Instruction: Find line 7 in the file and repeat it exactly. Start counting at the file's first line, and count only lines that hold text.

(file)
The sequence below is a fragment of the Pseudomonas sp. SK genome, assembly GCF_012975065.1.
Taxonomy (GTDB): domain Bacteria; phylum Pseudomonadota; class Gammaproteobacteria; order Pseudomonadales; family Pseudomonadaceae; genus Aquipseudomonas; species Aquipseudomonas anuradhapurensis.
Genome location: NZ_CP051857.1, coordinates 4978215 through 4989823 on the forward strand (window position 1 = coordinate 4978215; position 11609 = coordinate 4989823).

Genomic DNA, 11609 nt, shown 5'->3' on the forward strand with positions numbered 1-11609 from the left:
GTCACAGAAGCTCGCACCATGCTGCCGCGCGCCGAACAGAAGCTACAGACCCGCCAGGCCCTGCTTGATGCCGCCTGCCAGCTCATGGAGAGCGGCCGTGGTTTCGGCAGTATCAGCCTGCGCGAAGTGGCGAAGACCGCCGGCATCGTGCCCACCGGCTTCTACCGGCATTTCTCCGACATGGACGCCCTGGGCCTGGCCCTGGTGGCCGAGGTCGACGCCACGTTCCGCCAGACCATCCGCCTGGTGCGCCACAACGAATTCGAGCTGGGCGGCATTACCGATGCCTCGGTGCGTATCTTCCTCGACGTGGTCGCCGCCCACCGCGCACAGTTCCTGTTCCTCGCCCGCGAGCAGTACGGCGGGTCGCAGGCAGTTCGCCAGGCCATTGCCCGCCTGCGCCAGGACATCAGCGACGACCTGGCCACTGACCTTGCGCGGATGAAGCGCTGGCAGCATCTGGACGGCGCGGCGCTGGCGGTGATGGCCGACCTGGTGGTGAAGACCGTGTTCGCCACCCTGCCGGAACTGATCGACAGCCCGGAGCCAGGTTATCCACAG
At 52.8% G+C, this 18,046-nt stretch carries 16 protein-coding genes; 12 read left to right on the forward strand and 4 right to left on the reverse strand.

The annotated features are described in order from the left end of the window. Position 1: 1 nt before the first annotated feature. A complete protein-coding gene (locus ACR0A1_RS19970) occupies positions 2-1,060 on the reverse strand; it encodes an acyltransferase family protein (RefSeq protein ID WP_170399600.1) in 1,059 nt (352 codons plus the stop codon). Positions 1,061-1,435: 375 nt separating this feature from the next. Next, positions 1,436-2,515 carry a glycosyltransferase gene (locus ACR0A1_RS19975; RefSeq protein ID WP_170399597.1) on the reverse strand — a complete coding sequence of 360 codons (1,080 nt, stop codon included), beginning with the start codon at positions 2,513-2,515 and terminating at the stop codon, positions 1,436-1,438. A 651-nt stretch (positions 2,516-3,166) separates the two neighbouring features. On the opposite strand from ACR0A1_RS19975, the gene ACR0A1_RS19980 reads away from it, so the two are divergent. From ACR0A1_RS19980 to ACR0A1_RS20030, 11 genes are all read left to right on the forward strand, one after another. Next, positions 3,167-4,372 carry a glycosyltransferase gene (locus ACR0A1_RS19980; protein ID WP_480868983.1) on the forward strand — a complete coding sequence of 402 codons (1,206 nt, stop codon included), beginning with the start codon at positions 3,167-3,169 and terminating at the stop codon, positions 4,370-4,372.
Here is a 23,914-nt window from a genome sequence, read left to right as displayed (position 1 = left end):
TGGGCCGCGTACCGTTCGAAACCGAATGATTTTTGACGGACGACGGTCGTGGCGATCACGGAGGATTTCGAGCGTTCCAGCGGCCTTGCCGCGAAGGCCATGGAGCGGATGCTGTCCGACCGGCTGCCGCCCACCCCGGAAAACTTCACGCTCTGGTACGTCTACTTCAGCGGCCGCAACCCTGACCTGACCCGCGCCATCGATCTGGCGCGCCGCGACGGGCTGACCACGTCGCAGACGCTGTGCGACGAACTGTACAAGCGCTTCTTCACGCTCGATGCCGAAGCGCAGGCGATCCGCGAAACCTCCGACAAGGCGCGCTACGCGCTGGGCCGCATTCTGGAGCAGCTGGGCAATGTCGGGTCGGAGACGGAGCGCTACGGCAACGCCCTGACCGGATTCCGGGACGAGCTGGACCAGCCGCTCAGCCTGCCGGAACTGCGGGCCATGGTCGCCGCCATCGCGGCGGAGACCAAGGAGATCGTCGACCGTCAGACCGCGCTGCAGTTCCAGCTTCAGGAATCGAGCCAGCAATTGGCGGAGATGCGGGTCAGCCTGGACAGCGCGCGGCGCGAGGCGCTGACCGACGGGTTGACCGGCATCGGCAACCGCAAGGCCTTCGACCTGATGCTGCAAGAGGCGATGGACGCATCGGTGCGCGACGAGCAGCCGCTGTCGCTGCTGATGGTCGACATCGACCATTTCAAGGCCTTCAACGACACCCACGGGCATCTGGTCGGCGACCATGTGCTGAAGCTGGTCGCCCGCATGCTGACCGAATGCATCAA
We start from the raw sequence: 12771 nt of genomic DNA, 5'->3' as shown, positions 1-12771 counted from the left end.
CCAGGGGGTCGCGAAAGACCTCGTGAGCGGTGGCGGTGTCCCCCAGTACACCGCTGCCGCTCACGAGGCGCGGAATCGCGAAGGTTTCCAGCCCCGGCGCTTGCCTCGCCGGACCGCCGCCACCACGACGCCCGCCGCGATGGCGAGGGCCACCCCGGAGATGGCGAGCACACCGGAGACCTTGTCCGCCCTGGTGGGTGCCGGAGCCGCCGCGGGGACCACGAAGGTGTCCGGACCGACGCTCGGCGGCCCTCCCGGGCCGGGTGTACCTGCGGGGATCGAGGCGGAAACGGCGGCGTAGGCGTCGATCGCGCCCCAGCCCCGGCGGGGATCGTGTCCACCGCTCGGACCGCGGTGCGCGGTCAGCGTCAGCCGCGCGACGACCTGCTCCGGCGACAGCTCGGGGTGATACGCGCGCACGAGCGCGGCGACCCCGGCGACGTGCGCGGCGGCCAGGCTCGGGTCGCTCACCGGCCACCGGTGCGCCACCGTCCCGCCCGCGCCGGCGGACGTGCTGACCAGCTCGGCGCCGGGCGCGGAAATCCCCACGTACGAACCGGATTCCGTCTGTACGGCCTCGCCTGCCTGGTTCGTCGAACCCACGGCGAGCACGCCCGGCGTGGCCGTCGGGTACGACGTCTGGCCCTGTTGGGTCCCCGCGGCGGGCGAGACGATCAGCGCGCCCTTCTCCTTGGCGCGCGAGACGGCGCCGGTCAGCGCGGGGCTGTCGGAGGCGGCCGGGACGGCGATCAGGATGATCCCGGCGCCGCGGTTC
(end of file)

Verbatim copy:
The annotated features are described in order from the left end of the window. Position 1: 1 nt before the first annotated feature. A complete protein-coding gene (locus ACR0A1_RS19970) occupies positions 2-1,060 on the reverse strand; it encodes an acyltransferase family protein (RefSeq protein ID WP_170399600.1) in 1,059 nt (352 codons plus the stop codon). Positions 1,061-1,435: 375 nt separating this feature from the next. Next, positions 1,436-2,515 carry a glycosyltransferase gene (locus ACR0A1_RS19975; RefSeq protein ID WP_170399597.1) on the reverse strand — a complete coding sequence of 360 codons (1,080 nt, stop codon included), beginning with the start codon at positions 2,513-2,515 and terminating at the stop codon, positions 1,436-1,438. A 651-nt stretch (positions 2,516-3,166) separates the two neighbouring features. On the opposite strand from ACR0A1_RS19975, the gene ACR0A1_RS19980 reads away from it, so the two are divergent. From ACR0A1_RS19980 to ACR0A1_RS20030, 11 genes are all read left to right on the forward strand, one after another. Next, positions 3,167-4,372 carry a glycosyltransferase gene (locus ACR0A1_RS19980; protein ID WP_480868983.1) on the forward strand — a complete coding sequence of 402 codons (1,206 nt, stop codon included), beginning with the start codon at positions 3,167-3,169 and terminating at the stop codon, positions 4,370-4,372.